More than 100 of UK’s elite firms are accused of taxation law failings
Companies House reveal widespread failure to comply with ‘most basic’ requirements
Saturday 07 September 2013
Almost half of Britain’s leading companies failed to comply with the law and disclose subsidiaries that can be used as an offshore means to avoid tax, it can be revealed.
More than 100 firms on the FTSE 350 index were accused of “systematic and widespread” failures to comply with the “most basic” requirements of the law. A Companies House investigation, triggered by claims that dozens of leading firms were hiding profits offshore to avoid paying UK tax, led to a demand for 290 of the top 350 index to disclose details of their subsidiaries.
Previous disclosures by the leading 100 companies in Britain had “not been consistent”, Companies House said, and following a demand from the Business Secretary Vince Cable it reviewed the affairs of all the top 350 firms. The results showed that 124 companies “appeared to have failed to provide a full list of subsidiaries”. Most had since provided the information, Companies House added, but five firms were yet to do so.
Yesterday, the Department for Business, Innovation and Skills said it would not name the five, citing “commercial sensitivity”. Companies House said the five had “committed” to providing the information.
While multinational corporations have been savaged by the Commons’ Public Accounts Committee over their tax avoidance strategies in the UK, companies based in Britain had previously escaped unscathed.
Chris Jordan, the tax campaigns manager of Action Aid – the charity that has campaigned for the figures to be revealed – said yesterday: “This review has revealed a shocking failure by FTSE350 companies to comply with the most basic requirements of the law. Almost half of the companies examined had failed to fully reveal their subsidiaries and appear only to have done so after being investigated by the Government.”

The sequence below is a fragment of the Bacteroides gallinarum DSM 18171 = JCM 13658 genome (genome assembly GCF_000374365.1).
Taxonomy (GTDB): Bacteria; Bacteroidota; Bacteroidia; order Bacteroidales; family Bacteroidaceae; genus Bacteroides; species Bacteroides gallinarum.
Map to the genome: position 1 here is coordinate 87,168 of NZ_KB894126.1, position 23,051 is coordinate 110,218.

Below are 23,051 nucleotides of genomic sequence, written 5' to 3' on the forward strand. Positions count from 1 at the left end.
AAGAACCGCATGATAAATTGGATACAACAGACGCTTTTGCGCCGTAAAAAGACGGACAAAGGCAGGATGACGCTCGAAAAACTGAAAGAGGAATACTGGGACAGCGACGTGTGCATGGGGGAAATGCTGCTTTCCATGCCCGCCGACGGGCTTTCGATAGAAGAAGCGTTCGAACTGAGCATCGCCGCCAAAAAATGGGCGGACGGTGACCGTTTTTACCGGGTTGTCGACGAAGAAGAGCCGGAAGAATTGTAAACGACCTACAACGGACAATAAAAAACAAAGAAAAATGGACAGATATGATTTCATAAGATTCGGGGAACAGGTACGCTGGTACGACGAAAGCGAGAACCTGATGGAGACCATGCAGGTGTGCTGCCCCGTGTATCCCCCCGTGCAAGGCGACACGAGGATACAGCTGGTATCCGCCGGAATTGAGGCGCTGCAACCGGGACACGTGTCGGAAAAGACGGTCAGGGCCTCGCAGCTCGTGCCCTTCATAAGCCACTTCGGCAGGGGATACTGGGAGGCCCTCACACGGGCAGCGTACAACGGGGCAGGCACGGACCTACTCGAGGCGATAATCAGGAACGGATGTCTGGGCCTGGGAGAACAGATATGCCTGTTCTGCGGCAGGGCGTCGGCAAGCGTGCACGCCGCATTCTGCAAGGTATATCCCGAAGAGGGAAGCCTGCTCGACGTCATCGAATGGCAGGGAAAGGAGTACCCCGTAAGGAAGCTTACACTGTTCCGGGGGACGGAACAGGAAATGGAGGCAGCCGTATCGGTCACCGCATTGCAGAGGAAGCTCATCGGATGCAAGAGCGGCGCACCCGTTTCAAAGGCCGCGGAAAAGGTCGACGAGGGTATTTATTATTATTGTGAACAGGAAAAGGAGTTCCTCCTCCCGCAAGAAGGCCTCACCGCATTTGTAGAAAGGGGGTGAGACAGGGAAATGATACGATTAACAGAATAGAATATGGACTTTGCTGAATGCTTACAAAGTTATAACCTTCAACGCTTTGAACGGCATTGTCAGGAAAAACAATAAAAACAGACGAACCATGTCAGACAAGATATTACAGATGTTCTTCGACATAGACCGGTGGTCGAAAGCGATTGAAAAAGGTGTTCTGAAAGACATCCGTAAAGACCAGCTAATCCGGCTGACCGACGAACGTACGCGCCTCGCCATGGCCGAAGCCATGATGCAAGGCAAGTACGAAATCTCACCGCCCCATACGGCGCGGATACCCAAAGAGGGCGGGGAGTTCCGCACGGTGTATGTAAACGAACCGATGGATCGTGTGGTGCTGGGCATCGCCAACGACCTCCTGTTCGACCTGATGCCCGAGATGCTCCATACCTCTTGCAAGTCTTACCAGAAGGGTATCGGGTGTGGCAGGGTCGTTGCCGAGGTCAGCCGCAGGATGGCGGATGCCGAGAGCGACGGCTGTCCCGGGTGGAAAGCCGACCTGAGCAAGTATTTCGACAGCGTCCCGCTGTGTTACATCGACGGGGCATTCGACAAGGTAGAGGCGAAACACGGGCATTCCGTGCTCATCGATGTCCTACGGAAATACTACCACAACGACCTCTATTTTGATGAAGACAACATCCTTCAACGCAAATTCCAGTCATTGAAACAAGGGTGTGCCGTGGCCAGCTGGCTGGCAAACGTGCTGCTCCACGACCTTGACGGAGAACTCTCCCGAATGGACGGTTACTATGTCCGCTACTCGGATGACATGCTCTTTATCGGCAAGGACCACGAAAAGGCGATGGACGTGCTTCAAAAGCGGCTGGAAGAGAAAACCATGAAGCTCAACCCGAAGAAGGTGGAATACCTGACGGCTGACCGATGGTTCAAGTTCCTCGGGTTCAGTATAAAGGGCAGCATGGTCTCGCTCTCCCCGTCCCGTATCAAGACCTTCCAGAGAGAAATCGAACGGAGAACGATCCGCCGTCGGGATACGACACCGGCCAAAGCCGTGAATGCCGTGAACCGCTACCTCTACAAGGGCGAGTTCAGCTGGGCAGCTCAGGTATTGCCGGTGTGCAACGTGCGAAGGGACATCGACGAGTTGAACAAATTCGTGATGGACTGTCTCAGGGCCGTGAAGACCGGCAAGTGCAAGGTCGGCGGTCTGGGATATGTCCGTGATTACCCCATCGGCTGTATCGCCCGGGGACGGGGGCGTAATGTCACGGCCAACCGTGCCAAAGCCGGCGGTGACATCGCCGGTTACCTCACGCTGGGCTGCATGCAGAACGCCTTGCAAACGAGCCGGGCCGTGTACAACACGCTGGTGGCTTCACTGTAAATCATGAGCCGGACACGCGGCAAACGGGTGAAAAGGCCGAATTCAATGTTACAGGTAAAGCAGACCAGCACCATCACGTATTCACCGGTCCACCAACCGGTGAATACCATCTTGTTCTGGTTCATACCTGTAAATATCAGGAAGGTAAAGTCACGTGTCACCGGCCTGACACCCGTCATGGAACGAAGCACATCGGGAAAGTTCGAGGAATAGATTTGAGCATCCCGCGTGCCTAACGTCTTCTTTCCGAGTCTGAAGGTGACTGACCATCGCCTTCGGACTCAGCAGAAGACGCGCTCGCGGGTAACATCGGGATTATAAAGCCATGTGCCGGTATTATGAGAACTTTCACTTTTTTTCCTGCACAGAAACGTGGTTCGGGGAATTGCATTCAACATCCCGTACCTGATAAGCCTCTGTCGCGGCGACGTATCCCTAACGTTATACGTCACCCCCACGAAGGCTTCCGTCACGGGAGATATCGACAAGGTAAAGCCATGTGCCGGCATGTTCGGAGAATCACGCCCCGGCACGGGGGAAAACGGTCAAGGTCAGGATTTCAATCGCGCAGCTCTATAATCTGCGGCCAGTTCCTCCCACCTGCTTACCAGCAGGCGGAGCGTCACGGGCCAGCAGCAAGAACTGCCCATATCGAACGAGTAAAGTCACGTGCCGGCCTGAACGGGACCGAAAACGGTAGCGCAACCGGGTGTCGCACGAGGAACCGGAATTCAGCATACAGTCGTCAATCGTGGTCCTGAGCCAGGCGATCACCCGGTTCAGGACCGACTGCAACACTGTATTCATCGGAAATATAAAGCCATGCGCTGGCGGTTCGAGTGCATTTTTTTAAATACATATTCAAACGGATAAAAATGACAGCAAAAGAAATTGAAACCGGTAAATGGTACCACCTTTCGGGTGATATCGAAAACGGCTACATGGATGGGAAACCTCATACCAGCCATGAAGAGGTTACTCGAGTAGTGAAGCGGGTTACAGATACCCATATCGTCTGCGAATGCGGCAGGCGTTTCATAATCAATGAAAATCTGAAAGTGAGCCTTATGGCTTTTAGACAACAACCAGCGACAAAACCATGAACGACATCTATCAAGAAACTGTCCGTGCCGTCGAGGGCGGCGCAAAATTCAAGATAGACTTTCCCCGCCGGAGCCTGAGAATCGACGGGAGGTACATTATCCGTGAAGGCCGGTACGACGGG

He added: “These lists are often the only way tax authorities in developing countries can find out about tax havens and the connection to UK multinationals. If the lists are not complete then developing countries are kept in the dark.
“Tax havens are frequently used by big companies to deprive developing countries of vital tax revenue that could be used to build badly needed schools, hospitals and roads.”
Mr Jordan added the Government would need to “step up its game” if it wanted to be viewed as committed to an agenda of tax transparency.
Speaking in 2011, Mr Cable said: “We must do the maximum possible to stop tax avoidance using powers that haven’t yet been invoked.”
Under the Companies Act 2006, firms must confirm the location of any subsidiaries to Companies House and failure to comply risks a fine. At the G8 summit in June, David Cameron called for a new global system of “multilateral automatic exchange of information” to tackle abuse of tax systems.
Labour’s shadow Business Secretary, Chuka Umunna, told The Independent: “It’s no good the Prime Minister boasting about a new registry of company owners if he is not enforcing the disclosure rules on the existence of those companies. Companies House has now begun investigating the worrying scale of non-compliance on declarations of overseas subsidiaries and is in the process of getting its house in order.
“It is crucial that those firms which have still not complied do so immediately – that’s why I have put in a Parliamentary question to Vince Cable requesting that they are set a firm deadline.”
A Department of Business, Innovation and Skills spokesman said the 124 companies which failed to provide the information were subsequently “reminded of their responsibility to do so”. He added: “We’re now just waiting on the final five companies to file this information which we are expecting shortly.”
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